It is a still further object of the present invention to provide a method for covering a ferroelectric layer with an SiO2 layer without encountering the SiO2 interacting with the ferroelectric material.
These and other objects of the present invention will become apparent to those skilled in the art from the following detailed description of the invention and the accompanying drawings.
The present invention comprises an improved integrated circuit construction technique and the structures produced thereby. According to the present invention, the SiO2 layer is separated from the platinum or ferroelectric regions by a substantially insulating layer of material that is substantially inert with respect to the ferroelectric material. The preferred insulating materials are TiO2, ZrO2, MgO, PZT, or PLZT. The oxide materials are preferably produced by depositing a layer of the corresponding metal, patterning the metallic layer, and then oxidizing the metallic layer in place.
FIG. 1 is a top view of a prior art capacitor array.
FIG. 2 is a cross-sectional view of the capacitor array shown in FIG. 1
FIGS. 3(A)-(G) are cross-sectional views of a capacitor array constructed according to the present invention at various stages in the construction process.
The present invention may be more easily understood in terms of the construction of ferroelectric capacitors. FIGS. 1 and 2 illustrate a typical prior art ferroelectric capacitor array. FIG. 1 is a top view of an integrated circuit 10 having four capacitors. The top electrodes of the capacitors are shown at 12, 14, 16, and 18. FIG. 2 is a cross-sectional view of circuit 10 through line 22-32. The bottom electrodes corresponding to electrodes 12, 14, 16, and 18 are shown at 26-29, respectively. Circuit 10 is typically constructed by depositing a platinum layer on the surface of a silicon substrate 25. The platinum layer is then etched to form the individual bottom electrodes. A layer of ferroelectric material 24 is then deposited over electrodes 26-29. The ferroelectric material is preferably composed of PLZT. A second platinum layer is then deposited on top of layer 24. This layer is then etched to form top electrodes 12, 14, 16, and 18. A layer 23 of SiO2 is then deposited over the top electrodes. Layer 23 provides scratch resistance and an insulating surface on which to deposit various conductors for connecting the capacitors to other circuit elements. Via holes 11 are then etched in layer 23 to provide access to the top electrodes. The bottom electrodes are accessed through via holes 13 which connect to extensions 17 of the bottom electrodes through via holes in PLZT layer 24.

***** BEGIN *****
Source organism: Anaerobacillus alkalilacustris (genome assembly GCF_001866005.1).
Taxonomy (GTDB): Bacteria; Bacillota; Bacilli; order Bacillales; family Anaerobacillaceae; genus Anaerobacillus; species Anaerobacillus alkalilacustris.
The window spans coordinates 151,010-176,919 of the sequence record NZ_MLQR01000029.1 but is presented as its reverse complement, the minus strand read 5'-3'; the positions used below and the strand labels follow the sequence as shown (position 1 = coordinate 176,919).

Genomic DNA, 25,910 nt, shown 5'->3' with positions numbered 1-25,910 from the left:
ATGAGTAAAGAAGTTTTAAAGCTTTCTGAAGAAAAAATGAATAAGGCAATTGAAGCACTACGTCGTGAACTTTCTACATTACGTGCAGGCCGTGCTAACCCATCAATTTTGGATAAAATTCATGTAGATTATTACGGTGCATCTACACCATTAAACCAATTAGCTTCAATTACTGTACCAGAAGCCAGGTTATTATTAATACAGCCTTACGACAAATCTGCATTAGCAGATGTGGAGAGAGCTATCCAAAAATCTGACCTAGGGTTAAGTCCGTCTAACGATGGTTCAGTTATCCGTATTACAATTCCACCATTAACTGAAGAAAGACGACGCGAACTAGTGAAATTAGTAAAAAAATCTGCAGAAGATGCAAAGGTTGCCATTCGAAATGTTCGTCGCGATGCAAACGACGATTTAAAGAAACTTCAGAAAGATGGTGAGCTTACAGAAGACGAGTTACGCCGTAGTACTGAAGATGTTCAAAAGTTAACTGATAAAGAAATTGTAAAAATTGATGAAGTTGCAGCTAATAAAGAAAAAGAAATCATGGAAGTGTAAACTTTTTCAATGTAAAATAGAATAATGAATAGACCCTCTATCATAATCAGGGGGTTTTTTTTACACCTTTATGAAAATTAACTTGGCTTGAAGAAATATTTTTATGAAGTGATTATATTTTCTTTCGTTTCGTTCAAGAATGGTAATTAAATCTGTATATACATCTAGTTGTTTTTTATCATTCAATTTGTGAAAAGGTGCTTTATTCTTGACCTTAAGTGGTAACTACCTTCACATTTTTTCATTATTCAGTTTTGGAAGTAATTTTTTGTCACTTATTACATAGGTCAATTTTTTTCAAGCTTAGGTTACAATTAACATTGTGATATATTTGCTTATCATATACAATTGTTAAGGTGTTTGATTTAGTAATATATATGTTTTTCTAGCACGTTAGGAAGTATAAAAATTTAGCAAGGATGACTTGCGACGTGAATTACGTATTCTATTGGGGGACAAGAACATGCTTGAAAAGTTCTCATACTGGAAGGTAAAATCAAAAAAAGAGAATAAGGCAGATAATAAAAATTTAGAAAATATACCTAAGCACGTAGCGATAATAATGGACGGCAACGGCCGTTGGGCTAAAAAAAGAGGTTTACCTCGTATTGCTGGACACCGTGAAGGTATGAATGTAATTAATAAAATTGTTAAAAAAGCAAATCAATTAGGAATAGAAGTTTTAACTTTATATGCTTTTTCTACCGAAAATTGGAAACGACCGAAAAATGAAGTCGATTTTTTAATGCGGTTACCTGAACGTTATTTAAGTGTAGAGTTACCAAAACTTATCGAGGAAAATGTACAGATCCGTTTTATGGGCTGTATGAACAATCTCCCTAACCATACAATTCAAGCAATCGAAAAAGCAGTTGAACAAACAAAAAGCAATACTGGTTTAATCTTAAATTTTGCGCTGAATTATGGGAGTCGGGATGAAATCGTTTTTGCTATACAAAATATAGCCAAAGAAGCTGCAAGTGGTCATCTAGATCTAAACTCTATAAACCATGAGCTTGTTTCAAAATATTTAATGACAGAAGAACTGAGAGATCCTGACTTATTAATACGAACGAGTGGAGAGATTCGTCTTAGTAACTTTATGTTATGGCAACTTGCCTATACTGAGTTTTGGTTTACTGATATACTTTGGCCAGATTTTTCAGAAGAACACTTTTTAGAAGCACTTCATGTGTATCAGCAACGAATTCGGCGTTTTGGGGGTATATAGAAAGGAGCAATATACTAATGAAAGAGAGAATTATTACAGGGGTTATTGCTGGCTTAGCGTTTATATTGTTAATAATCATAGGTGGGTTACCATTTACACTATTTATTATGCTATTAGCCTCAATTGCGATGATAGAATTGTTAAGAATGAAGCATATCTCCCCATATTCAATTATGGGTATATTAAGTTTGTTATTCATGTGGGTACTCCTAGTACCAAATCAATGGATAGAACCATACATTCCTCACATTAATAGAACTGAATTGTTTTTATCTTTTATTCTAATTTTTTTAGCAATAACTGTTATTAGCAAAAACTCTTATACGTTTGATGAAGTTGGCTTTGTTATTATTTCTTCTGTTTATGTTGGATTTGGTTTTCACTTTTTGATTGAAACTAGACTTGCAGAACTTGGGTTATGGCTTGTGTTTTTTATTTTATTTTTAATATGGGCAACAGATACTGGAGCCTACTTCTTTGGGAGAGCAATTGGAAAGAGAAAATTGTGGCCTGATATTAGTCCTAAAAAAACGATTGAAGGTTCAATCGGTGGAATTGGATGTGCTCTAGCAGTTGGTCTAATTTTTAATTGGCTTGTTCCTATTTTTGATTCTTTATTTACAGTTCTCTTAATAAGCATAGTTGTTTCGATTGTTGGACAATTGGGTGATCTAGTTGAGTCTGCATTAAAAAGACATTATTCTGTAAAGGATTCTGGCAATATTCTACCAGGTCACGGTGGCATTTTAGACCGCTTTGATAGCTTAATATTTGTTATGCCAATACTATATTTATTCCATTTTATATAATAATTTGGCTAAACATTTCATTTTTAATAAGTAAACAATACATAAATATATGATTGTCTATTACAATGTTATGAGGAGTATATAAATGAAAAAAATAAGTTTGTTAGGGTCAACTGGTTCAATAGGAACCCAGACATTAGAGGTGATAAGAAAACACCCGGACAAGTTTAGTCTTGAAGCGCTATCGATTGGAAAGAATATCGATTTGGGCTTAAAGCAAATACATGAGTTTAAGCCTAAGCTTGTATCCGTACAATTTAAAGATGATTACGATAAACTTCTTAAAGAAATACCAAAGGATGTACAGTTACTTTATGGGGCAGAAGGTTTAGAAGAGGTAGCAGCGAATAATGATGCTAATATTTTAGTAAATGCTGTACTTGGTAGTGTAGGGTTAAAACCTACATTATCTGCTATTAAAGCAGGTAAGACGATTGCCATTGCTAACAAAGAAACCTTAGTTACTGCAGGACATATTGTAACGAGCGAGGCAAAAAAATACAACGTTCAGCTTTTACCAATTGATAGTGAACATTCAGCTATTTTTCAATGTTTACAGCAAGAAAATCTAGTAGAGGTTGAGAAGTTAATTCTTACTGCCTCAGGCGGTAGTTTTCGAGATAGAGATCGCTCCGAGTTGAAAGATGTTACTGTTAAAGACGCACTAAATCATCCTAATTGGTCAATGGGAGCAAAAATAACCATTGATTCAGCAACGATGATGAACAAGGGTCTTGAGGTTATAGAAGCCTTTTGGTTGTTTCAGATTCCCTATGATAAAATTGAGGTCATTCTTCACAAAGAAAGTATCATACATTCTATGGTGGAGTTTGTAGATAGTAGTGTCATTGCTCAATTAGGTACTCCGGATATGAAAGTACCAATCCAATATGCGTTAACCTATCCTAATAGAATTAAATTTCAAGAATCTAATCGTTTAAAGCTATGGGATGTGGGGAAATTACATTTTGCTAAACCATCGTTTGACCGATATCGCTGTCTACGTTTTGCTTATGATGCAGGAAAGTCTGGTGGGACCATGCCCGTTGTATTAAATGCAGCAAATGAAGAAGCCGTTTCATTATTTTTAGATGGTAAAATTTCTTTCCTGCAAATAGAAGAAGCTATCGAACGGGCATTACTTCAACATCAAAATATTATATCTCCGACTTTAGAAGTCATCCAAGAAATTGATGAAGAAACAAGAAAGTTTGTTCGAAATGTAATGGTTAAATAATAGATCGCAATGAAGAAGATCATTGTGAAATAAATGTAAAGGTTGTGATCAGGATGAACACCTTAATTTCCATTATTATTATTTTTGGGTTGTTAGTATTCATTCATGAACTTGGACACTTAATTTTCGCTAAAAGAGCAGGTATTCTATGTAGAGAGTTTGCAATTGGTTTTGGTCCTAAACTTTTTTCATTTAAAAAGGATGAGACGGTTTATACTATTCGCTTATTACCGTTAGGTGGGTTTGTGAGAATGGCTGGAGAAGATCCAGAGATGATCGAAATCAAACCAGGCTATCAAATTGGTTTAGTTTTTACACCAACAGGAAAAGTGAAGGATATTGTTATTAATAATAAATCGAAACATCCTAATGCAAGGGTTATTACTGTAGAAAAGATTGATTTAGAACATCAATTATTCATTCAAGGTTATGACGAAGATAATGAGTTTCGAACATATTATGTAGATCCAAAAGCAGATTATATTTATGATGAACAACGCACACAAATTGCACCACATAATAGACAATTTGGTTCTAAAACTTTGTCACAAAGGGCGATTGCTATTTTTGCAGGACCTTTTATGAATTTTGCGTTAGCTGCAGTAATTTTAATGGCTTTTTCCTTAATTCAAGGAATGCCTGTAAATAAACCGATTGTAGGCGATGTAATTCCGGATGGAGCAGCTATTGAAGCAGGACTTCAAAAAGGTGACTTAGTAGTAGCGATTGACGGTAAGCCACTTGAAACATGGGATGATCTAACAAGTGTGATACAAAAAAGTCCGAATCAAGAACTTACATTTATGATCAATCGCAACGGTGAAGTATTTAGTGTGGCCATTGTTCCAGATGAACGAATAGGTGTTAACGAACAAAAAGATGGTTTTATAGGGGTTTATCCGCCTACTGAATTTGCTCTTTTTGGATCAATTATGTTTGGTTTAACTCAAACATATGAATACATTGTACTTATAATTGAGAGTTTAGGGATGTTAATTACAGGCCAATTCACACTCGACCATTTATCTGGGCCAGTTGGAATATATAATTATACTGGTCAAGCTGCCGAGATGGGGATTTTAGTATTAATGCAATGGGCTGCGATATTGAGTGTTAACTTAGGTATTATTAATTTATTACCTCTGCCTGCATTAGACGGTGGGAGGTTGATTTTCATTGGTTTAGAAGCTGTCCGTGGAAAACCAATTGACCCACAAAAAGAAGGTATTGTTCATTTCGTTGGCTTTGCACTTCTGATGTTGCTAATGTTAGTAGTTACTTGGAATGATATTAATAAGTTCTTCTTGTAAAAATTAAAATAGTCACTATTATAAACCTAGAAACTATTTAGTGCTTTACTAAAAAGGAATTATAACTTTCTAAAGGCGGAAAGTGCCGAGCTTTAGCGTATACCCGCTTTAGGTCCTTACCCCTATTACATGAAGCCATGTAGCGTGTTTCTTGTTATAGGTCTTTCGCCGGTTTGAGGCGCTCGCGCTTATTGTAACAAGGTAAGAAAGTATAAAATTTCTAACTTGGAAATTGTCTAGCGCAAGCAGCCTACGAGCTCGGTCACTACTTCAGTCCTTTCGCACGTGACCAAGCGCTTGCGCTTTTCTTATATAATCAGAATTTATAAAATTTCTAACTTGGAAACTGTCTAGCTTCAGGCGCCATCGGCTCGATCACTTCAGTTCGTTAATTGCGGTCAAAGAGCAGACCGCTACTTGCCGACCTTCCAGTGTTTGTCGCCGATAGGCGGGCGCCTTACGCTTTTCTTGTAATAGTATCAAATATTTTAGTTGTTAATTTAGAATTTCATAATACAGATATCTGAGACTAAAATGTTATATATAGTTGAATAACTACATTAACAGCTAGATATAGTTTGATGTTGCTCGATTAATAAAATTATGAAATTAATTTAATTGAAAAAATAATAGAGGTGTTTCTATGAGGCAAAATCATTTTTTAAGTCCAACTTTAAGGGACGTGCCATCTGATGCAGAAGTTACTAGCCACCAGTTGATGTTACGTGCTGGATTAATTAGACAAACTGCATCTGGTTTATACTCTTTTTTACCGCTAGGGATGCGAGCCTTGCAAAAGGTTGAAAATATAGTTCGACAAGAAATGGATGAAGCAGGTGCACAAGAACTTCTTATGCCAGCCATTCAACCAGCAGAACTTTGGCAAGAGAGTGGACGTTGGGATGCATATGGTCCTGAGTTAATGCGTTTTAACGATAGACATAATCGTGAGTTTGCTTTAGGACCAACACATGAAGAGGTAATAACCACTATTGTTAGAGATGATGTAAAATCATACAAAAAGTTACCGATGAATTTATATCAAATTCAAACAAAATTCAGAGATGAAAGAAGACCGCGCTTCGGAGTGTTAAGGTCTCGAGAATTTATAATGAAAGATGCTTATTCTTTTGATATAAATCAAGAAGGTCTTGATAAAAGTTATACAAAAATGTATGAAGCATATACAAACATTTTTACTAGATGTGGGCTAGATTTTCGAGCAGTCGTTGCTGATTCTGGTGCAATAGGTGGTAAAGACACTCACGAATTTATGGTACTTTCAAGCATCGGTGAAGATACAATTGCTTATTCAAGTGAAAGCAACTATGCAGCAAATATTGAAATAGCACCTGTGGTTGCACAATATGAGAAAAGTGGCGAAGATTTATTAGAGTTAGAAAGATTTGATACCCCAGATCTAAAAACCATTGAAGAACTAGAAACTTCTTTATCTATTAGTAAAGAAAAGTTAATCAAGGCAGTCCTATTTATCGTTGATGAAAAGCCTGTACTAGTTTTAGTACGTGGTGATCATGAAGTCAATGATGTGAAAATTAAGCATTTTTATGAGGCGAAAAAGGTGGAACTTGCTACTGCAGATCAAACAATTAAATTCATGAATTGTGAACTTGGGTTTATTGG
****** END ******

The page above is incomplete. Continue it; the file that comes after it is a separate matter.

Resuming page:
This prior art design has two problems. First, the SiO2 reacts with the PLZT material in regions such as region 30 shown in FIG. 2. This reaction degrades the performance of the capacitors, and can also result in aging effects. Second, layer 23 often exhibits cracks which appear to start at locations in which the edge of the platinum electrodes come in contact with layer 23. Typical cracks are shown at 15 and 32. Such cracks are unacceptable.
The present invention avoids these problems by introducing an isolation layer between the SiO2 and the surfaces having exposed PLZT material or exposed platinum. The isolation layer is constructed from a material that is sufficiently more inert to reactions with PLZT or PZT than SiO2 to avoid the problems from such interactions. In addition, the material must have high resistivity to prevent shorting of the platinum electrodes. The preferred material is TiO2. However, those skilled in the art will recognize that ZrO2, MgO, and a number of compositions of PZT or PLZT can be used for this purpose. In this regard, it must be noted that when PZT or PLZT compositions are utilized for the isolation layer, the process of etching via holes through the isolation layer becomes more difficult. In this case, ion milling is the preferred etching technique.
The manner in which this isolation layer is introduced may be more easily understood with reference to FIGS. 3(A)-(G) which are cross-sectional views of a semiconductor substrate at various stages in the construction of an array of PLZT capacitors on the surface of a silicon substrate 206 utilizing a TiO2 isolation layer. In this example, it will be assumed that the capacitor array is to be constructed on top of a SiO2 layer 203 which isolates components in the silicon substrate 206 from the capacitor array. Referring to FIG. 3(A), a 1000 Å thick layer 204 of titanium is first deposited on SiO2 layer 203. This layer will be used to generate the first TiO2 isolation for isolating the array from SiO2 buffer layer 203. Next, a 1000 Å layer 202 of platinum is deposited on layer 204. This layer is masked and etched by conventional techniques to form the bottom electrodes 205 of the capacitor array as shown in FIG. 3(B). If via holes are needed for connecting the electrodes of the capacitor array to the circuitry on substrate 206, these via holes are preferably opened at this stage of the construction as the titanium layer is more easily etched at this point. Such etching is conventional in the semiconductor arts, and hence will not be discussed in more detail here.